It can’t be smelled or seen, but toxic carbon monoxide fumes can be detected if the proper equipment is present. Unfortunately, no security precautions were in place when carbon dioxide poisoning claimed the life of 26-year-old Thomas Lueders in room 416 of the Doubletree Grand Key Resort in Key West, Fla., December 29.
Nearly a week before Lueder’s death, three people staying in room 416 fell ill. They were being treated at Mariners Hospital in Tavernier for possible food poisoning, where it was discovered they had carbon monoxide poisoning.
According to Lower Keys Medical Center Chief Operating Officer Meylan Lowe-Watler, the hotel was told about the potential hazard; fire, police and rescue personnel also were notified. Why the hotel took no steps to remedy the problem is unclear, but investigators found the source of the fumes in the fourth-floor boiler room, next to room 416. Investigators also found work being done at the hotel without proper city permits. Boilers are supposed to be inspected every two years, but fire department officials were unable to find proof of inspection (the hotel opened in 2000).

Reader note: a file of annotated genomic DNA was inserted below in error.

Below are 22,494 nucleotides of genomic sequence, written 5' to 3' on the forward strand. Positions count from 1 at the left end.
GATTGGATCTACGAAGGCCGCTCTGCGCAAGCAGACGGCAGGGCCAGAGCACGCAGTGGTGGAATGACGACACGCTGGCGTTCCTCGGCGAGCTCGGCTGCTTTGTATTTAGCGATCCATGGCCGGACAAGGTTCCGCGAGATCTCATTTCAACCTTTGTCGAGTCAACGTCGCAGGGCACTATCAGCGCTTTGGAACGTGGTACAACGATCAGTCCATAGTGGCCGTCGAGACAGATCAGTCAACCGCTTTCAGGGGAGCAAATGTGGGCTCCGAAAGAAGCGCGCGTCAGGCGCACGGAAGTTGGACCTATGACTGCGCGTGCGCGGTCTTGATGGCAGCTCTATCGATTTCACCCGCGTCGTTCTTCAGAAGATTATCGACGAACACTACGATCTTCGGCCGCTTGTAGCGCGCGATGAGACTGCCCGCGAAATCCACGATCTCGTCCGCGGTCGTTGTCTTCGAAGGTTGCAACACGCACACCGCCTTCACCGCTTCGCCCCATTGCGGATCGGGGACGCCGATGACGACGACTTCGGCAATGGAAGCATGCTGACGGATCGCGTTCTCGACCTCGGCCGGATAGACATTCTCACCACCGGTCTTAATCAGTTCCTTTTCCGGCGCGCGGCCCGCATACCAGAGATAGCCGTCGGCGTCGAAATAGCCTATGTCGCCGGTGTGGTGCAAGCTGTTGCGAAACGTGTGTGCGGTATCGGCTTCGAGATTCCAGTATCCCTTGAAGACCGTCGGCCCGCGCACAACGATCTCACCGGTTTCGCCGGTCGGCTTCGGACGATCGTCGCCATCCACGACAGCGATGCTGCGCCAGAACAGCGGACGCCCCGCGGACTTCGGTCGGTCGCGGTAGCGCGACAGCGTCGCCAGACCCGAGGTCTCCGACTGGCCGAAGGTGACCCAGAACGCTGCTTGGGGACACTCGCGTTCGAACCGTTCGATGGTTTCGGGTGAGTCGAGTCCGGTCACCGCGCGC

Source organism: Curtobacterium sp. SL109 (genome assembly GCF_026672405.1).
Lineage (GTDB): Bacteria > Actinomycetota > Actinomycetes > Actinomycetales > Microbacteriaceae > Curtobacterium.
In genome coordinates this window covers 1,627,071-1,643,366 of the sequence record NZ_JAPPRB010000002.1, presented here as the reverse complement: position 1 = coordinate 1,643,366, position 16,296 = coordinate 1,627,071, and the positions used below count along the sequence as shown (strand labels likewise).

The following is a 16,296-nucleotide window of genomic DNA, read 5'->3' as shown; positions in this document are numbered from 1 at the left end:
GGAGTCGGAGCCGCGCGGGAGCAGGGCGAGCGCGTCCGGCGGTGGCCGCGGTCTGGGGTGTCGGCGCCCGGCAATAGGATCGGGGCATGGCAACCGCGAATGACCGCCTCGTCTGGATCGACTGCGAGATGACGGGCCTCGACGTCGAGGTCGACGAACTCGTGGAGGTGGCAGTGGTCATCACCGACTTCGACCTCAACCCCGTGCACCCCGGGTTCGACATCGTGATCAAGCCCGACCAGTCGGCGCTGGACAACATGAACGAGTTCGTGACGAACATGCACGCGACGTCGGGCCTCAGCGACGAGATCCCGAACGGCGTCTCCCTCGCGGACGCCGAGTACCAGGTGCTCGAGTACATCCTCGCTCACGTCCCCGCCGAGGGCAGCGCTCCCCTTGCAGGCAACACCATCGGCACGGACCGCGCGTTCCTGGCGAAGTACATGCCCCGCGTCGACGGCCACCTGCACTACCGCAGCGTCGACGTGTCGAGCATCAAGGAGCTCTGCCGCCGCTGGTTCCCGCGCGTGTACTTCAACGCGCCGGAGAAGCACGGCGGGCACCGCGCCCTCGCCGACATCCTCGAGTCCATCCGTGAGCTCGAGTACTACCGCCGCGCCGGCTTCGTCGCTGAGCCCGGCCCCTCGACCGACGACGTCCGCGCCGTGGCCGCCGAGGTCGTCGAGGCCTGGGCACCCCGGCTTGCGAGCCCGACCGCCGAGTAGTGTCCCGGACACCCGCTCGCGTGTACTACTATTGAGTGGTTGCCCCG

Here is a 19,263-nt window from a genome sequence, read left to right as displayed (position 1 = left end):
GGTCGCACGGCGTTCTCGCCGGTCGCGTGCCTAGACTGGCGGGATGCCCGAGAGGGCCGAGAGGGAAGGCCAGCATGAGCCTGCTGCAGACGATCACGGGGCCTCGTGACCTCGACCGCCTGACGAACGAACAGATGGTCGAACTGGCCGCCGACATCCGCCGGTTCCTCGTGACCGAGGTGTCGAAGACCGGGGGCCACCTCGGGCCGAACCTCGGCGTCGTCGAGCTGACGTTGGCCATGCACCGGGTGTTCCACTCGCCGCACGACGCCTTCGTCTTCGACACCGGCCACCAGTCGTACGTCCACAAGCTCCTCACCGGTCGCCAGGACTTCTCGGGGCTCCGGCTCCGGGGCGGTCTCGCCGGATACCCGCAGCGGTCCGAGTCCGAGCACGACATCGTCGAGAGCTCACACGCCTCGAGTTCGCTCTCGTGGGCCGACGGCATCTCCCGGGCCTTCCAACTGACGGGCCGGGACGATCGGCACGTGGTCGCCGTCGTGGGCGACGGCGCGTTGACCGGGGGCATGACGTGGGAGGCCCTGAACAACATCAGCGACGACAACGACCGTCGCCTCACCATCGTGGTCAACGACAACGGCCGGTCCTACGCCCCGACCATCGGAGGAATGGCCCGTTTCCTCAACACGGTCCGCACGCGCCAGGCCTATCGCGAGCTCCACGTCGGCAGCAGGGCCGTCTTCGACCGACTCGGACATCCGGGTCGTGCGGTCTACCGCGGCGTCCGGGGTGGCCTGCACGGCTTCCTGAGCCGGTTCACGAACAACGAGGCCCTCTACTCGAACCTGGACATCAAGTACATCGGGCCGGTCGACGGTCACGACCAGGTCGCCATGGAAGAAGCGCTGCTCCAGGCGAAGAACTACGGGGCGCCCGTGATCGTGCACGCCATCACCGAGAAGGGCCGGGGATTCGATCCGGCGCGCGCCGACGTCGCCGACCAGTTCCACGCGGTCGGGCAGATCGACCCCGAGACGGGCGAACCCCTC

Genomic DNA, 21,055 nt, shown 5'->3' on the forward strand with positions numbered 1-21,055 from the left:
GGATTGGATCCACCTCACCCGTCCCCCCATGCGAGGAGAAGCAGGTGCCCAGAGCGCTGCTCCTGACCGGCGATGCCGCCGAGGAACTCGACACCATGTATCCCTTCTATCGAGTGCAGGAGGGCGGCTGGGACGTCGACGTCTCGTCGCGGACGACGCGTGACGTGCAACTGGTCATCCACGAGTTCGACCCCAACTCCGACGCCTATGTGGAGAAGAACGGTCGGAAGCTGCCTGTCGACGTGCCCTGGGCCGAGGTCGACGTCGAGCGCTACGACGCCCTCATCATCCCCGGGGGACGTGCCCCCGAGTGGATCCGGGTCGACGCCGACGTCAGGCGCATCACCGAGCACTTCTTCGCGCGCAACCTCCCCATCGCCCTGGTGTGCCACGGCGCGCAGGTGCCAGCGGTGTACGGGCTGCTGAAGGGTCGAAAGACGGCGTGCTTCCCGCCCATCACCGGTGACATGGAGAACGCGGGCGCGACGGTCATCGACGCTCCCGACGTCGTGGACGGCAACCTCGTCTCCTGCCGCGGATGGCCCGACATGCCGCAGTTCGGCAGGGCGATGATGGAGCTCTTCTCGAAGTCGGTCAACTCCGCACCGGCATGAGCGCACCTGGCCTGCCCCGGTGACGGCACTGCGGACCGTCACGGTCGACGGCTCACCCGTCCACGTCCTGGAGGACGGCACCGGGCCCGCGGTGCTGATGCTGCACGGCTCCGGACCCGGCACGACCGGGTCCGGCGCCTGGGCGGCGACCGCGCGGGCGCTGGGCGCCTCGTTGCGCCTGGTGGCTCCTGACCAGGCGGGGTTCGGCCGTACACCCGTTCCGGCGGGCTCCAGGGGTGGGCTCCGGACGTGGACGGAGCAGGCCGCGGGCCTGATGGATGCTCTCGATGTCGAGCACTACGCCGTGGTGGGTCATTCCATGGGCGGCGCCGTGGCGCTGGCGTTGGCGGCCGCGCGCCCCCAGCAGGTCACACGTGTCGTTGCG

The hotel, one of Key West’s largest, has been shut down for at least a month. The Florida Building Code does not require the mandatory installation of carbon monoxide detectors, but days after Lueder’s death, Miami’s city council passed an ordinance requiring all owners of all hotels, motels, and residential and rental units to install carbon monoxide detectors.
Source: Miami Herald